Sections

U.S. Handball Association Championship held in Coney Island

Contestants play one of the city's favorite schoolyard games

Brooklyn Daily
Share on TwitterTweet
Share on Facebook
Subscribe

Don’t miss our updates:

Photo gallery

1/5
Hands up: (Left) John “Rookie” Wright and Joseph Kaplan battle for the title of the US Handball Association overall men’s champion.
2/5
Ballin’!: Coney Island native Tony Roberts shows off the tools of the trade.
3/5
Hands down: Joseph Kaplan shows off his skills on Sunday at the US Handball Association championships in Coney Island.
4/5
Queens of Kings: A rival team from Queens competes in the U.S. Handball Championships on Sunday.
5/5
The champ: John “Rookie” Wright of Manhattan poses with his trophy after winning the overal men’s division handball championship on Sunday.

Handball players from across the boroughs — and the country — poured into the People’s Playground on Aug. 5 to play the city’s signature version of the sport.

Men, women, and children — 119 in all — converged on the Asser Levy Park courts along Surf Avenue near W. Fifth Street for the 52nd annual U.S. Handball Association Championship, where they played one-wall small ball: slapping a golfball-sized handball, not the Big Blues found in most bodegas, against a single concrete wall.

Alethia Mendez, one of the event’s organizers, said that the distinctively New York style of the competition — as opposed to the three- or four-wall variety played elsewhere in the world — meant that the contestants were almost exclusively current and former residents of the city.

“Even the people who came from out of state were from one of the boroughs,” Mendez said, though she added that the event also drew a few players from Ireland.

Mendez said that there were four divisions to the championship: men’s, women’s, juniors’ — for teenagers — and masters’, for adults over 50. The juniors’ and masters’ divisions were further broken down by age group to ensure fair play. But nearly everyone was a veteran of the sport.

“These are people who’ve been playing for years,” said Mendez. “You talk to some of the masters’ people who are in their 60s, and they’ll tell you they started playing at 7.”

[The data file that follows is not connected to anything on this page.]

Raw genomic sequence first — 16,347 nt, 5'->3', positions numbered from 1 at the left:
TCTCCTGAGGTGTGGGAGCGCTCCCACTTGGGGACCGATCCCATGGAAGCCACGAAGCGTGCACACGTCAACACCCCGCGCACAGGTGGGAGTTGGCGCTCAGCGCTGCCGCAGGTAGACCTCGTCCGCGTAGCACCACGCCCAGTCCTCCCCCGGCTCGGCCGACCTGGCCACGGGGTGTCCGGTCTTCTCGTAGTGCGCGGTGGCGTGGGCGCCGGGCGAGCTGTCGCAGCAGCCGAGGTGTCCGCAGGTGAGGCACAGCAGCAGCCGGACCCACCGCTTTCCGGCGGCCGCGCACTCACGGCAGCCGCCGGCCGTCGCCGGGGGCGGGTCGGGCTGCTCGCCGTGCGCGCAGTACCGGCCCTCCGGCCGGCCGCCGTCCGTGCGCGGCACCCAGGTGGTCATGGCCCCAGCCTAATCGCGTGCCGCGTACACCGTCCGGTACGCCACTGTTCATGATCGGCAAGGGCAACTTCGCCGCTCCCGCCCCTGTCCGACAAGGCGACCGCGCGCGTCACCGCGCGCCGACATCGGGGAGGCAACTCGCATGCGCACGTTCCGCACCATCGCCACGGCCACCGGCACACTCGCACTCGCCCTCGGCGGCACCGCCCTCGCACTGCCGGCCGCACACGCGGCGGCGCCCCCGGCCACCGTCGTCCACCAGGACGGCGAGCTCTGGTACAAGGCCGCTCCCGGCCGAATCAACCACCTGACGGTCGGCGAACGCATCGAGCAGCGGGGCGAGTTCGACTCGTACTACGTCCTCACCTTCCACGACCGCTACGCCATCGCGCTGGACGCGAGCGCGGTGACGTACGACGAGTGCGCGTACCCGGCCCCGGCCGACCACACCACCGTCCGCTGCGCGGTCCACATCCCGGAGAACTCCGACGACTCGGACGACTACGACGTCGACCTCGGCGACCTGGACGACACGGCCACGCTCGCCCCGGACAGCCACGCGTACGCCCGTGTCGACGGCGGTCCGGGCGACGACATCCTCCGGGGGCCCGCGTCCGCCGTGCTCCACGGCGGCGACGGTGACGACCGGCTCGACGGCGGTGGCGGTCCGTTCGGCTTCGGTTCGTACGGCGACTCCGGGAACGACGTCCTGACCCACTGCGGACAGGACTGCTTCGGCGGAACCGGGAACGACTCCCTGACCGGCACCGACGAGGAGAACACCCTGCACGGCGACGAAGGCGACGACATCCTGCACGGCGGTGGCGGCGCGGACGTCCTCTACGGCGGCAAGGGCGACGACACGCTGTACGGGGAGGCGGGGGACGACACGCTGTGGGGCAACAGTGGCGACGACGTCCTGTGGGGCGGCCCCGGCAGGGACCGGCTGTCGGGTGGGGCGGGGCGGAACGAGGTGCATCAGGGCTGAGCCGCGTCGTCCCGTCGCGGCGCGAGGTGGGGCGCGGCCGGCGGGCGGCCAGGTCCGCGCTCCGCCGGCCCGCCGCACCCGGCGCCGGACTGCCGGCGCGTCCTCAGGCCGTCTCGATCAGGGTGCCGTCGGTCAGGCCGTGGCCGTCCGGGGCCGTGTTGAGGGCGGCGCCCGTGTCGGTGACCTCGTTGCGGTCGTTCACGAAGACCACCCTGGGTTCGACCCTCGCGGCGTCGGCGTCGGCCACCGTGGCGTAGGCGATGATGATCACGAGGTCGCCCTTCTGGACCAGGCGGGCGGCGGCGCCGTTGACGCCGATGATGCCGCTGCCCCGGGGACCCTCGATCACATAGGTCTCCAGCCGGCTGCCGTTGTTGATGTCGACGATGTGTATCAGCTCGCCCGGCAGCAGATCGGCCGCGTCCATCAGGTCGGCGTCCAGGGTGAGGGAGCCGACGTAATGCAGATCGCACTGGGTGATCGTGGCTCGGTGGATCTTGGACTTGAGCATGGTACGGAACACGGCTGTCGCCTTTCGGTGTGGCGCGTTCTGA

Each division competed tournament style, complete with an elimination bracket and as many as 32 rounds — each round a best-of-three match. Mendez described the atmosphere as friendly and welcoming on the sidelines, but fierce in play.

“The handball world is very small. Everyone is very close, everybody knows each other,” Mendez said. “But on the courts it’s all competition.”

James “Rookie” Wright, who won the men’s championship in the final round by taking two out of three against closest competitor Joe Kaplan, said the match was so intense it left him exhausted.

“My gloves were super sweaty, this guy was taking me to the hill. I fought with everything, and he fought, too,” said Wright.

Updated 11:48 am, January 16, 2019
Today’s news:
Share on TwitterTweet
Share on Facebook
Subscribe

Don’t miss our updates:


Reasonable discourse

Comments closed.

First name
Last name
Your neighborhood
Email address
Daytime phone

Your letter must be signed and include all of the information requested above. (Only your name and neighborhood are published with the letter.) Letters should be as brief as possible; while they may discuss any topic of interest to our readers, priority will be given to letters that relate to stories covered by The Brooklyn Paper.

Letters will be edited at the sole discretion of the editor, may be published in whole or part in any media, and upon publication become the property of The Brooklyn Paper. The earlier in the week you send your letter, the better.

Keep it local!

Stay in touch with your community. Subscribe to our free newsletter: